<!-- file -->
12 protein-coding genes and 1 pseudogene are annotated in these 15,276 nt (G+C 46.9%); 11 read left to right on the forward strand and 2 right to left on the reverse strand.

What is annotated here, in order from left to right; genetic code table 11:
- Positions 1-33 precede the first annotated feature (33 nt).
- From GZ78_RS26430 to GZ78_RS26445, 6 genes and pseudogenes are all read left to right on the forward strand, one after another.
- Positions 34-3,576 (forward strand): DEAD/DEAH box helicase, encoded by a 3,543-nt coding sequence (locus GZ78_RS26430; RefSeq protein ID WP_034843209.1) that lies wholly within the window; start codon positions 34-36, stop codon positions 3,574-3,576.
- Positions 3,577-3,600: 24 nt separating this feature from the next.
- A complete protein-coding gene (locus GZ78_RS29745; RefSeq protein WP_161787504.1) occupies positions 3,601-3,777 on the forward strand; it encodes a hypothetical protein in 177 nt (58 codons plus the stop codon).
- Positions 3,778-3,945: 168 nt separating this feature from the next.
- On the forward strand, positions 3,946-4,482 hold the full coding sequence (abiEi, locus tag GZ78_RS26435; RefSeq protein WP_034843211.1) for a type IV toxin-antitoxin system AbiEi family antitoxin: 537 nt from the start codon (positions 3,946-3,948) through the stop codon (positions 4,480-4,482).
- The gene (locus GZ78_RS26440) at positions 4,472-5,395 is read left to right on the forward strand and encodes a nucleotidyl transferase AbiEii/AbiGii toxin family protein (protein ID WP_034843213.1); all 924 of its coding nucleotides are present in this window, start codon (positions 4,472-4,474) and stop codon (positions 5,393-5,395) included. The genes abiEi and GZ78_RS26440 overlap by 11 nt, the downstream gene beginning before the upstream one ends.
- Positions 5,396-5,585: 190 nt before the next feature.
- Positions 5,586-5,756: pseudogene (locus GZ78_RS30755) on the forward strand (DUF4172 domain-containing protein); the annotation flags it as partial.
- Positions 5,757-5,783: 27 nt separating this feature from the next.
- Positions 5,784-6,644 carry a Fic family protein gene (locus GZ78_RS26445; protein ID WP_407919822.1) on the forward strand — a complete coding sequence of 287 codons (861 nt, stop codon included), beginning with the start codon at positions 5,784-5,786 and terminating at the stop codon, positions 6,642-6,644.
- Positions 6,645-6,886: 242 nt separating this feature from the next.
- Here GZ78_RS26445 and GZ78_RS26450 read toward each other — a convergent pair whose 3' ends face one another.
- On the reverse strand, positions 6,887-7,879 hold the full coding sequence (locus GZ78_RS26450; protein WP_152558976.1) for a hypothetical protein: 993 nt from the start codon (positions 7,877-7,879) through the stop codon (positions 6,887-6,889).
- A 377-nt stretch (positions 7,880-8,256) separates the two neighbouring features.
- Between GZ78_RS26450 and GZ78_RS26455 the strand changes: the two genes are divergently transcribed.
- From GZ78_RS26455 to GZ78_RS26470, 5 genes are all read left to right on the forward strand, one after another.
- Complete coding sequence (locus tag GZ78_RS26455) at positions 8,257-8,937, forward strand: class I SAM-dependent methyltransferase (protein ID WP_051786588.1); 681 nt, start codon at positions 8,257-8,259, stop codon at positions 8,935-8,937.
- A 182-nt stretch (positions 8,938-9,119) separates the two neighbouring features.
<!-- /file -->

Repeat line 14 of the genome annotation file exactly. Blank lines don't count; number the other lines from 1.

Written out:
- Positions 5,784-6,644 carry a Fic family protein gene (locus GZ78_RS26445; protein ID WP_407919822.1) on the forward strand — a complete coding sequence of 287 codons (861 nt, stop codon included), beginning with the start codon at positions 5,784-5,786 and terminating at the stop codon, positions 6,642-6,644.